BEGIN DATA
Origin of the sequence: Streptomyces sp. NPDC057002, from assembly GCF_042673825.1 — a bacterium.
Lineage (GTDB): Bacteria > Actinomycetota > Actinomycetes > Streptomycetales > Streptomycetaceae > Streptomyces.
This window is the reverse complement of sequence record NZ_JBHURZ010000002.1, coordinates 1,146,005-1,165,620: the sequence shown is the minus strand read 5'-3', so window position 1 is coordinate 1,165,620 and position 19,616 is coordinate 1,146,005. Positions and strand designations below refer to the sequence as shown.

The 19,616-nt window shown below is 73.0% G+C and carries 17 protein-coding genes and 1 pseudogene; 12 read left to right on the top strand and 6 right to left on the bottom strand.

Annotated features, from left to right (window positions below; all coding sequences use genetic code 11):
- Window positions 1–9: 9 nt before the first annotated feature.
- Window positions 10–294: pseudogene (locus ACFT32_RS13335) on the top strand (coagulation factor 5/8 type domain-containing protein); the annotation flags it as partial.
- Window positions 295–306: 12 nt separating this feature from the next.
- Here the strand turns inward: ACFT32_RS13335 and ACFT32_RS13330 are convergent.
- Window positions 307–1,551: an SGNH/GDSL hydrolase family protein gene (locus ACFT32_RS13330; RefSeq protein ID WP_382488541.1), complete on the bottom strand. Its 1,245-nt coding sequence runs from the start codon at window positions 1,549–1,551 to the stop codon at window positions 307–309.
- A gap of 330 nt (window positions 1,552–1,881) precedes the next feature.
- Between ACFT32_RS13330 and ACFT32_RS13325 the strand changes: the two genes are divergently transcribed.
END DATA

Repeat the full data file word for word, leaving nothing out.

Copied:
Origin of the sequence: Streptomyces sp. NPDC057002, from assembly GCF_042673825.1 — a bacterium.
Lineage (GTDB): Bacteria > Actinomycetota > Actinomycetes > Streptomycetales > Streptomycetaceae > Streptomyces.
This window is the reverse complement of sequence record NZ_JBHURZ010000002.1, coordinates 1,146,005-1,165,620: the sequence shown is the minus strand read 5'-3', so window position 1 is coordinate 1,165,620 and position 19,616 is coordinate 1,146,005. Positions and strand designations below refer to the sequence as shown.

The 19,616-nt window shown below is 73.0% G+C and carries 17 protein-coding genes and 1 pseudogene; 12 read left to right on the top strand and 6 right to left on the bottom strand.

Annotated features, from left to right (window positions below; all coding sequences use genetic code 11):
- Window positions 1–9: 9 nt before the first annotated feature.
- Window positions 10–294: pseudogene (locus ACFT32_RS13335) on the top strand (coagulation factor 5/8 type domain-containing protein); the annotation flags it as partial.
- Window positions 295–306: 12 nt separating this feature from the next.
- Here the strand turns inward: ACFT32_RS13335 and ACFT32_RS13330 are convergent.
- Window positions 307–1,551: an SGNH/GDSL hydrolase family protein gene (locus ACFT32_RS13330; RefSeq protein ID WP_382488541.1), complete on the bottom strand. Its 1,245-nt coding sequence runs from the start codon at window positions 1,549–1,551 to the stop codon at window positions 307–309.
- A gap of 330 nt (window positions 1,552–1,881) precedes the next feature.
- Between ACFT32_RS13330 and ACFT32_RS13325 the strand changes: the two genes are divergently transcribed.